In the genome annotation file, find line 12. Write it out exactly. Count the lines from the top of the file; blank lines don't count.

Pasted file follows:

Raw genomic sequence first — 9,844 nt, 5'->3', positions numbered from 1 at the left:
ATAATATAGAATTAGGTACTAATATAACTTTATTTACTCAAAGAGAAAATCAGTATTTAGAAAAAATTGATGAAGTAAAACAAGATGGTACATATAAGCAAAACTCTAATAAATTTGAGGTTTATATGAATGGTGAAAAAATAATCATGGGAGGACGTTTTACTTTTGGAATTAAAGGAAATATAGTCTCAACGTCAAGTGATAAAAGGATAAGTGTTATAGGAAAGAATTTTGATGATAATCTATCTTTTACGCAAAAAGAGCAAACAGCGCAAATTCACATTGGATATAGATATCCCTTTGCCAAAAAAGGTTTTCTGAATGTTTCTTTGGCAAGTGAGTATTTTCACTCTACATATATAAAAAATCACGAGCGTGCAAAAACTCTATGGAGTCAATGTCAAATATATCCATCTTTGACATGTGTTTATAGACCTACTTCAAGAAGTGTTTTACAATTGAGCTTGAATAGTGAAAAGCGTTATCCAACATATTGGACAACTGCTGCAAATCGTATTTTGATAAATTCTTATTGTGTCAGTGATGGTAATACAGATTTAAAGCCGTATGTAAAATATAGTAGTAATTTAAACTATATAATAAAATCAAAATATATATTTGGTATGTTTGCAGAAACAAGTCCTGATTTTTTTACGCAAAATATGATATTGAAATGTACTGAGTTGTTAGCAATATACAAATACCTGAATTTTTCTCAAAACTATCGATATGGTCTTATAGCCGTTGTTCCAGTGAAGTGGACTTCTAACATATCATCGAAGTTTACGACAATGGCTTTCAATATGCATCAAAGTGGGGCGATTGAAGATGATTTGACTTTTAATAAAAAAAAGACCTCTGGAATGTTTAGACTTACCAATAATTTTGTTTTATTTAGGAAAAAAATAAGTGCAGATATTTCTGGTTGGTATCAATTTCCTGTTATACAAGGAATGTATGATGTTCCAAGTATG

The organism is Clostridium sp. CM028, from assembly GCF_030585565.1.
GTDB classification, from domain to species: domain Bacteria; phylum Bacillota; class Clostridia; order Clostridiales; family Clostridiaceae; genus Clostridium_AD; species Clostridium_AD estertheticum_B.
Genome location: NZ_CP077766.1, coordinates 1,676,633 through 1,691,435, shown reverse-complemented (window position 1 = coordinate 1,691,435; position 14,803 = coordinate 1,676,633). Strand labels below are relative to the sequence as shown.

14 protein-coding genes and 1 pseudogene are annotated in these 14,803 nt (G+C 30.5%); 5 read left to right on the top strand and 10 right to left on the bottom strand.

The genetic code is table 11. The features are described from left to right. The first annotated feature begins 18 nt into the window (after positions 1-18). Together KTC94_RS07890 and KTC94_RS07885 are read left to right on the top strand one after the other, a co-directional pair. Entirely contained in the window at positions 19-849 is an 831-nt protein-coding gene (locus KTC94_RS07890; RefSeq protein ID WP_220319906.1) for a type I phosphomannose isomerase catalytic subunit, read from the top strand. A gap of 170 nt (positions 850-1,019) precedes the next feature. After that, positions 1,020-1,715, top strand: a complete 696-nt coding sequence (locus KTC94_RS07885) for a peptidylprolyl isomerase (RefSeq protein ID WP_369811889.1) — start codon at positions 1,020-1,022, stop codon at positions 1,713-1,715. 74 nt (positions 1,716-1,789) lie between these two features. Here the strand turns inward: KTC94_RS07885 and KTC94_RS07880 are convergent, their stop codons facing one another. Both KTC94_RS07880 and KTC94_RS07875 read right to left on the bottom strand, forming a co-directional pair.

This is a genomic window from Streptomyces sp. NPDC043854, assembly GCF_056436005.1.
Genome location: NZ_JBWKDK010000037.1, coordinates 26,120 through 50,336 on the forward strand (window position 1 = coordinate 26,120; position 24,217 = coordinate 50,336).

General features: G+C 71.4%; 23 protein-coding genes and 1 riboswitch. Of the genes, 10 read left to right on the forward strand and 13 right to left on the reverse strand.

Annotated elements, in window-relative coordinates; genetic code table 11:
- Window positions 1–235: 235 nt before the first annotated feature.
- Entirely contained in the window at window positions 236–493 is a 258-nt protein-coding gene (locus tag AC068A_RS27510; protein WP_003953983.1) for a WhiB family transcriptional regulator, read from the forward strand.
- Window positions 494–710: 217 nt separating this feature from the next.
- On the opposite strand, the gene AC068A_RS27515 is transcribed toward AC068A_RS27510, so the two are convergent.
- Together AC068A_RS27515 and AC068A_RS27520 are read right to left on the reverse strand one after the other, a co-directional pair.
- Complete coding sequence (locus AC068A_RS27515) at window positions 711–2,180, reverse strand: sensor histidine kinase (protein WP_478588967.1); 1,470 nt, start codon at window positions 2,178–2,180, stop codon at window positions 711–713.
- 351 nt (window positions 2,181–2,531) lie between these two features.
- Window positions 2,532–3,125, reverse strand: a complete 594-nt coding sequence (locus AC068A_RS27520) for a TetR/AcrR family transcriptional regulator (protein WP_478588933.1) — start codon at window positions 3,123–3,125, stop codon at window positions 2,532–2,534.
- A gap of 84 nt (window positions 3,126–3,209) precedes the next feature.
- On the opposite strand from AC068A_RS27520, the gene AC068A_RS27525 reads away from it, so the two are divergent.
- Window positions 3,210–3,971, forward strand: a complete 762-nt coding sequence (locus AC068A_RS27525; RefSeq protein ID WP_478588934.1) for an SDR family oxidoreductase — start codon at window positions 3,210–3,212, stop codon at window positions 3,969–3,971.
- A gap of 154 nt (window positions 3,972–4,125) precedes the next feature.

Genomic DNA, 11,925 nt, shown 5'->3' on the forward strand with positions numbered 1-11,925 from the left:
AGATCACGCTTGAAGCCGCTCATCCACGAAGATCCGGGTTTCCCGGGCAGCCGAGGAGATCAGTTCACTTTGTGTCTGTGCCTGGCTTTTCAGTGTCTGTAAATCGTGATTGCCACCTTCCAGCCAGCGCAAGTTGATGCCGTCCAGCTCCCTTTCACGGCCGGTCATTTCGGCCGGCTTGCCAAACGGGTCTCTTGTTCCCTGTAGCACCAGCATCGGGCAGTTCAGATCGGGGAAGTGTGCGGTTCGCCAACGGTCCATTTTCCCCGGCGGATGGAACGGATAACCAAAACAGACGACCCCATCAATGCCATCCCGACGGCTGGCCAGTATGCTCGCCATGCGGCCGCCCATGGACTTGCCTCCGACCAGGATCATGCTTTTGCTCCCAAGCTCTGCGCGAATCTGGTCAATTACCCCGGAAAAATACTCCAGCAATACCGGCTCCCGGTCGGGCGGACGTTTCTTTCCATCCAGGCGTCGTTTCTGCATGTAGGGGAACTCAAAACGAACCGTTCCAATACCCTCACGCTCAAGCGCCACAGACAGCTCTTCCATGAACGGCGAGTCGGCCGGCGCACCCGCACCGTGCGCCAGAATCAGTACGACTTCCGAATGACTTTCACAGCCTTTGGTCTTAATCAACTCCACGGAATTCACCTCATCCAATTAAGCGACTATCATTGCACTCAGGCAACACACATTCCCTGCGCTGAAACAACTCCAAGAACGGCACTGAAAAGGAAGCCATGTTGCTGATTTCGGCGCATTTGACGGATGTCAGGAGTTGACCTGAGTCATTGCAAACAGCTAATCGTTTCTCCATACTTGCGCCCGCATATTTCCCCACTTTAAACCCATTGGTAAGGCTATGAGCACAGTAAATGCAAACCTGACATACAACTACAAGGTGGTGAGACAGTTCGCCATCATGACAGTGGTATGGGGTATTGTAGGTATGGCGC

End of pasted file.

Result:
- Window positions 1–235: 235 nt before the first annotated feature.